Finally, after giving up, I sat down to contemplate the situation. That’s when the “gobbling” began, and I was able to narrow down at least what floor they were on. I eventually found both, but with no lack of effort. I found out that turkeys are very smart, and will hold absolutely still in an effort to blend with their surroundings. Needless to say, the turkeys were then placed into the crate with the lid. Though the turkeys are still in the house as of now, they will be introduced to the coop the same as the peeps, first in the crate in the coop, and then free to range with the other birds.

Though each new set of birds was an adventure, I love never having a dull moment. After all the new additions, the coop is getting full, but I saved a little room for some guineas!

Making Maple Syrup

Spring is Here!

Marlena Chestnut ShifflettA couple of years ago in my usual fashion, I cheerfully returned home from work announcing to my husband that I had bought a set of taps, and we were going to make maple syrup. Being the good sport that he usually is, he just asked me exactly what that meant for him. I explained to him that there wasn’t really that much to it, just drill a single hole at a downward angle with a 5/8th-inch drill bit in each tree we intended to tap, attach a milk jug with a hole drilled in the cap for the hose to run into and tie it to the tree; then just check on a daily basis to collect the sap. The tree does the majority of the work.

Though at the time he appeared doubtful that that was all there was to it, after my second maple syrup season, he has accepted that it really is that simple.

Though every year I do get a little overwhelmed with all the sap that is collected, around 60 gallons each year so far, making maple syrup at home is something anyone can do. It takes around 40 gallons of sap to make 1 gallon of maple syrup. Trees should be tapped in February, and pulled in late March or early April before the trees begin to bud. As the sap is collected, it has to be kept cold, otherwise it will sour. Luckily, we have a second refrigerator in our basement that works perfect for sap storage, but for those who are less fortunate, it just means you will have to cook the sap down more often.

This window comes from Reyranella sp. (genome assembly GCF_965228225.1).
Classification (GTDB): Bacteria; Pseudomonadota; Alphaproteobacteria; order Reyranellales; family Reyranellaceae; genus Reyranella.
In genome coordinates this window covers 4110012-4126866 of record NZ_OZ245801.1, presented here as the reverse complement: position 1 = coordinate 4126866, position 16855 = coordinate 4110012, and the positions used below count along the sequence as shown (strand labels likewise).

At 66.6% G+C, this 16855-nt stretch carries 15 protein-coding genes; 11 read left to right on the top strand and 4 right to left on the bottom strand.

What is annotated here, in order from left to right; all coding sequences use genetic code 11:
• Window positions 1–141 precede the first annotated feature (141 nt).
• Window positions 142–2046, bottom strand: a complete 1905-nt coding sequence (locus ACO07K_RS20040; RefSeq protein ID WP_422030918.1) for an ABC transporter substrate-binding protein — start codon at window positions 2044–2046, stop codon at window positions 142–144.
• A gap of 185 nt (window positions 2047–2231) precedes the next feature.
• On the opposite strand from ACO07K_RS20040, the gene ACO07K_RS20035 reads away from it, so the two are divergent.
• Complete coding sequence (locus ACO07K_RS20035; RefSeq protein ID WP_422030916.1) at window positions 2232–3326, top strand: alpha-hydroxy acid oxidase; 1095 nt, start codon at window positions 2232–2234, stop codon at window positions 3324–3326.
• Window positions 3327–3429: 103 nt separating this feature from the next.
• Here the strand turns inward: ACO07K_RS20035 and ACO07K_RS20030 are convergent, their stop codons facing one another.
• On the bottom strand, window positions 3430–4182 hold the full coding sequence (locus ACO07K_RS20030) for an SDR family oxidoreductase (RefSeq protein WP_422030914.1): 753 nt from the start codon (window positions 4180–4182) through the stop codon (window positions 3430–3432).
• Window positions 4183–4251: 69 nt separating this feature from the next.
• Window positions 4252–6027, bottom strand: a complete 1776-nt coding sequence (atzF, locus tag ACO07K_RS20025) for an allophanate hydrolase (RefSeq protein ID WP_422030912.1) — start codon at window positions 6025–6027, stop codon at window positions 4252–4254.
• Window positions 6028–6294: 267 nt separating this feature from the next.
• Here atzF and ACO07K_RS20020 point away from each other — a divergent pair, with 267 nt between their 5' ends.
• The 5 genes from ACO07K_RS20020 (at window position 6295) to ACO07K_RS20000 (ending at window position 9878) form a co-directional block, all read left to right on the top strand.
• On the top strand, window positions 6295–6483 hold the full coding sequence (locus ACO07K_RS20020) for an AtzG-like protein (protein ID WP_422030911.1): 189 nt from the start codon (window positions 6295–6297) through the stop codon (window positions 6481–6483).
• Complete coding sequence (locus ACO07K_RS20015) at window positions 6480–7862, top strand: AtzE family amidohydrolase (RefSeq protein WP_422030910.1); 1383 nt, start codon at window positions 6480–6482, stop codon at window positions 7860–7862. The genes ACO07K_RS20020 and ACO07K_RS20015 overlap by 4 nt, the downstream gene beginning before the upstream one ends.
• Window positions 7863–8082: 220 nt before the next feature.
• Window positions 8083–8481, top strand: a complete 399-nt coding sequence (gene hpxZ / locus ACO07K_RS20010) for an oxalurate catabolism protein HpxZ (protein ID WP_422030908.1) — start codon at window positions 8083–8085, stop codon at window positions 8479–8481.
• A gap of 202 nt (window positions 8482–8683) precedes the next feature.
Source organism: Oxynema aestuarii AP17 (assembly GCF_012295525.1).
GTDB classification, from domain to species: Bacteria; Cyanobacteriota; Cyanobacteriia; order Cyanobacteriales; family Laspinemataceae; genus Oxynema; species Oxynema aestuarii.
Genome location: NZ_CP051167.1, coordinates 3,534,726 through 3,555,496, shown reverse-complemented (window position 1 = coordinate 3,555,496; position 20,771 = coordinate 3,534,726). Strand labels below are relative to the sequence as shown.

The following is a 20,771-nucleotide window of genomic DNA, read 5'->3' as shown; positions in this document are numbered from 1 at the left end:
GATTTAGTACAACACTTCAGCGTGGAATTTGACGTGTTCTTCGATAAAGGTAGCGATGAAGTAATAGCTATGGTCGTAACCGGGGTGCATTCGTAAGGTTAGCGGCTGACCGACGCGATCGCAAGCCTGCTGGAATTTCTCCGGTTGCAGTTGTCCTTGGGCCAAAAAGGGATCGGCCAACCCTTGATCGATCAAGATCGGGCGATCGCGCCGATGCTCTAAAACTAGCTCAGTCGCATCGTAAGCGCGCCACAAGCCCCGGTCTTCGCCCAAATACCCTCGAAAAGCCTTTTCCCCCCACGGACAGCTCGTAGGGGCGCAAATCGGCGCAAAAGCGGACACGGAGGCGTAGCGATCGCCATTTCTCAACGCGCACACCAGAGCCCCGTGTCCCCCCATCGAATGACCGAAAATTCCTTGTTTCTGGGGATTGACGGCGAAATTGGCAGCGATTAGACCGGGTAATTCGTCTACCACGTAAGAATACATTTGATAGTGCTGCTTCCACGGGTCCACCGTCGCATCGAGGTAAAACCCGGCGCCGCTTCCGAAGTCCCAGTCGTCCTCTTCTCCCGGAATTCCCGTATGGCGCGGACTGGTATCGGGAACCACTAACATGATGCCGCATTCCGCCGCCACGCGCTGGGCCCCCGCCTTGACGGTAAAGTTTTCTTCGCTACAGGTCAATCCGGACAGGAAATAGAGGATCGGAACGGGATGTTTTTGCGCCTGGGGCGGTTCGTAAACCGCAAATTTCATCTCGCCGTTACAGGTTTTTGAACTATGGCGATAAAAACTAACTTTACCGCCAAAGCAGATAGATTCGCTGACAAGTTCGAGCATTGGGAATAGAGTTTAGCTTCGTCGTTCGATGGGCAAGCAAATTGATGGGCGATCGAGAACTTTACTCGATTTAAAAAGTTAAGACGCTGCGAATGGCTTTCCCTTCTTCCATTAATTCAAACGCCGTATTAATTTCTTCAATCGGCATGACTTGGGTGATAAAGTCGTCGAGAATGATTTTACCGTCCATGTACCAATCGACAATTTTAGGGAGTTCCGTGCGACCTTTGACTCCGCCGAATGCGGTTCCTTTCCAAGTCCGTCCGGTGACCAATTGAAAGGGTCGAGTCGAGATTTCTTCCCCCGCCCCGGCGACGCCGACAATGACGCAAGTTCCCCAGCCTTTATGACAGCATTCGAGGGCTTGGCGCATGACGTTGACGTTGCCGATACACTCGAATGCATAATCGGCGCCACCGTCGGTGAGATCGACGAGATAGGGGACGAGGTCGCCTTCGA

Cooking sap refers to boiling the sap until the water is evaporated, and what is left behind is dark, sweet syrup. I have found that there is no way to cook all the sap in a single day, so I cook throughout the day, allow it to cool before bed time, and place pot and all in the fridge until it is time to start again tomorrow. Cooking all the sap in a single pot I have found works better for me. I just fill my large stainless steel pot three-quarters of the way full of sap, and put on the stove on medium high and allow to boil, stirring seldom. When the sap has cooked down to half the pot, I add enough sap to bring it back to three-quarters full. I continue this process for however long it takes to cook down all the sap and the syrup left behind is a very dark brown, sweet liquid.

Syrup in the Pot

This process can take days to cook all of the sap, or may need to be done several times for those with a storage issue. Just leave the cooked sap in the pot and put the whole thing in the fridge until you are ready to add more sap and cook again. Once the syrup is finished cooking, heat to boiling, remove from heat and strain through cheese cloth into quart jars, place hot lids and rings on jars and hand tighten.

Straining into the Jars

Jars will seal, keeping the syrup fresh. Though a tedious process, it is well worth it to taste fresh maple syrup made at home!

Pasta Time

Marlena Chestnut ShifflettIn the pursuit of frugality and self-sufficiency, I realized that the first thing I needed to take a good hard look at was my shopping cart. I quickly realized that two of the most frequently purchased items are pasta and bread. I was already enrolled in a bread-making lesson with a local farmer, but was uncertain about making pasta at home. With a little motivation and reassurance from my good friend Danielle, who said she had complete faith in my abilities, I decided to give it a shot. I tend to never do anything the “normal” way, so at a little past midnight one night, my husband and I decided to break out the pasta maker that had been a gift several years back, but had never been used. The pasta maker, of course, did not come with a recipe, so I found one online that seemed simple enough. Once I got started I couldn’t stop!